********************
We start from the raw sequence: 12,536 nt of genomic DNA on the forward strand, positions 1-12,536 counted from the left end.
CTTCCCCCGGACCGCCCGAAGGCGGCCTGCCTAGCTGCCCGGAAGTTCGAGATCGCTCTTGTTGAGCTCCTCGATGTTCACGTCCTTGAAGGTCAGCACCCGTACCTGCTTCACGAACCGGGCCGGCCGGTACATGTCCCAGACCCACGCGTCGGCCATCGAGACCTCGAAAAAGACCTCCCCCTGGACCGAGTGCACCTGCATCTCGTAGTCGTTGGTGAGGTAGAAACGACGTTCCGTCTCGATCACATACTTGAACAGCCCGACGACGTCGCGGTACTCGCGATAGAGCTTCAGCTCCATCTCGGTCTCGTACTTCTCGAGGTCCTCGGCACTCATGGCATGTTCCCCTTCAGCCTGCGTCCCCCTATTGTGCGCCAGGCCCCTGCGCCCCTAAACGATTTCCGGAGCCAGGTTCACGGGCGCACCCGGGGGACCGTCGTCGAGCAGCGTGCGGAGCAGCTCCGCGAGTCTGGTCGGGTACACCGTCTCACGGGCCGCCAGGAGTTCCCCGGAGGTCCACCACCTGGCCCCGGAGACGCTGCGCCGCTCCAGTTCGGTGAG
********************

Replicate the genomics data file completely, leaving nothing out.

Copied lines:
We start from the raw sequence: 12,536 nt of genomic DNA on the forward strand, positions 1-12,536 counted from the left end.
CTTCCCCCGGACCGCCCGAAGGCGGCCTGCCTAGCTGCCCGGAAGTTCGAGATCGCTCTTGTTGAGCTCCTCGATGTTCACGTCCTTGAAGGTCAGCACCCGTACCTGCTTCACGAACCGGGCCGGCCGGTACATGTCCCAGACCCACGCGTCGGCCATCGAGACCTCGAAAAAGACCTCCCCCTGGACCGAGTGCACCTGCATCTCGTAGTCGTTGGTGAGGTAGAAACGACGTTCCGTCTCGATCACATACTTGAACAGCCCGACGACGTCGCGGTACTCGCGATAGAGCTTCAGCTCCATCTCGGTCTCGTACTTCTCGAGGTCCTCGGCACTCATGGCATGTTCCCCTTCAGCCTGCGTCCCCCTATTGTGCGCCAGGCCCCTGCGCCCCTAAACGATTTCCGGAGCCAGGTTCACGGGCGCACCCGGGGGACCGTCGTCGAGCAGCGTGCGGAGCAGCTCCGCGAGTCTGGTCGGGTACACCGTCTCACGGGCCGCCAGGAGTTCCCCGGAGGTCCACCACCTGGCCCCGGAGACGCTGCGCCGCTCCAGTTCGGTGAG